He said that Google and Amazon have a history of taking on competitors by producing copycat products sold at subsidized prices, which is something that Sonos and other smart speaker companies aren't able to compete with.
Google and Amazon have also allegedly copied Sonos advertising initiatives to confuse consumers.
I just don't see Sonos being able to integrate Siri into any of the products directly. They offer no products that use any of Apple's OS's. The fact that they have to utilize at least one of Apple products as a bridge is what they are stuck with.

Looking at what they are selling is more of a alternative to what Apple offers.
 

R.T.J.

Suspended
Jun 3, 2021
82
91
What’s preventing Sonos from creating their own Smart Home platform?
Imagine having even ANOTHER platform. The idea is to simplify and find a common ground. That is why Industry Standards" and ISO exists. If not, any of your lightbulbs would fit the sockets you have, and do not get me started with computing. Nothing would work in this world.

And the topic regarding "slowing down innovation" is totally true. That is why Apple keep buying technologies and patents... do you remember liquid metal? Apple bought the patent and never used it and nobody else's can.
 

npmacuser5

macrumors 65816
Apr 10, 2015
1,385
1,536
I tried Apple Music for the first time in forever today and I was shook that you can’t pick Echos as a device, it only showed me my the Apple TV. Reason enough I went back to Spotify. I can’t be bothered to connect via Bluetooth just to listen to music from AM
Link Alexa and Apple Music. Then Alexa will play your Apple Music. Say Alexa play xyz playlist on Apple Music everywhere. All done. Or use the Alexa app to accomplish the same. Apple Music app or Siri direct to echo devices not an option. The complaint here.
 

ToomeyND

macrumors 6502
Sep 14, 2011
457
250
The walled garden team is out in force today. Having more options for equipment should be a good thing for use in a smart home product. Why on earth do you all want every product to be controlled by one company? Sonos speakers are legit, they work great (with Airplay 2 and others), offers support for google home and Alexa. They are a competitor keeping your HomePods on alert to do a good job or else. Now you all want Sonos to become their own platform? Just so that you guarantee that you can't use them with your iPhone? This is the strangest take I've seen on here in a while.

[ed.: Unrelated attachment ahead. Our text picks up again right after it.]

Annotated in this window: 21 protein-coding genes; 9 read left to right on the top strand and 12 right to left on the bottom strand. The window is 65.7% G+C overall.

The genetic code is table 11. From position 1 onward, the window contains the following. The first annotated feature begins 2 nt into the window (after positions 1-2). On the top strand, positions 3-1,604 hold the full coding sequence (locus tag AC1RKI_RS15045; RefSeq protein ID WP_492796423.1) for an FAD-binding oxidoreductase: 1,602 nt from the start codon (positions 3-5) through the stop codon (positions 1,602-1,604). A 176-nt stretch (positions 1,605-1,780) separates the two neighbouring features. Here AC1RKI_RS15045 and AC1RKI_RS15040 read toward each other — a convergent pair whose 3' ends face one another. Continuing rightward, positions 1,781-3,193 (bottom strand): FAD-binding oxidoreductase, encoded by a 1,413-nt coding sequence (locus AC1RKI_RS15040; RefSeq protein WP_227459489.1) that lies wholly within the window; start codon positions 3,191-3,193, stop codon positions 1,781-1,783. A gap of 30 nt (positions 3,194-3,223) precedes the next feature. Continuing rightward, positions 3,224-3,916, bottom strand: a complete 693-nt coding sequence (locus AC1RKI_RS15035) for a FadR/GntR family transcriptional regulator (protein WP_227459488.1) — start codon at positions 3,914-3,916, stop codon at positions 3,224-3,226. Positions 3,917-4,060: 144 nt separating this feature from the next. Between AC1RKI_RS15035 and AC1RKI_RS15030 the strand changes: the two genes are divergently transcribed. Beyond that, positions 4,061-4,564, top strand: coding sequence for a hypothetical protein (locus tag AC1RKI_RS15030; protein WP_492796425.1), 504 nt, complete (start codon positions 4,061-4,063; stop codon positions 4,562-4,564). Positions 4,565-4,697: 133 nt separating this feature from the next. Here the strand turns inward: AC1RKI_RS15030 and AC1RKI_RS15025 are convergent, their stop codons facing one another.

contacos

macrumors 6502a
Nov 11, 2020
977
3,042
Mexico City living in Berlin
Link Alexa and Apple Music. Then Alexa will play your Apple Music. Say Alexa play xyz playlist on Apple Music everywhere. All done. Or use the Alexa app to accomplish the same. Apple Music app or Siri direct to echo devices not an option. The complaint here.

i hate using voice anything. Most of the time I don’t even know what i want to play until I see it. I usually open the Spotify app, pick a song / playlist I want to play and choose „echo 1“ echo 2 or „apartment“ to play it everywhere. With Apple Music it seems like I can only do that to the Apple TV and if I do it via Bluetooth I can’t play something on the iPhone at the same time since it would interrupt the music on the speaker
 

vc2020

macrumors regular
Nov 15, 2014
164
51
I love my Sonos home theatre set up but what they seem to be missing is that anyone who willingly wants Siri on their Sonos system most likely already have HomePods. I have HomePod’s in every room except the laundry room and living room. The living room has a Sonos Arc with rears and sub and I would love to get it to connect to Siri through one of my HomePods.

For now the kitchen HomePod mini is close enough that I don’t need it. On one hand, why can’t Apple use Apple TV or iPad’s to relay Siri to Sonos? They want you to buy a non-Sonos speaker if you’re in the Sonos ecosystem to see the difference. On the other hand, just give Apple and Sonos fanboys what they want and accept anyone who wants Siri on a Sonos product already has a HomePod or would get one to have deeper Apple integration.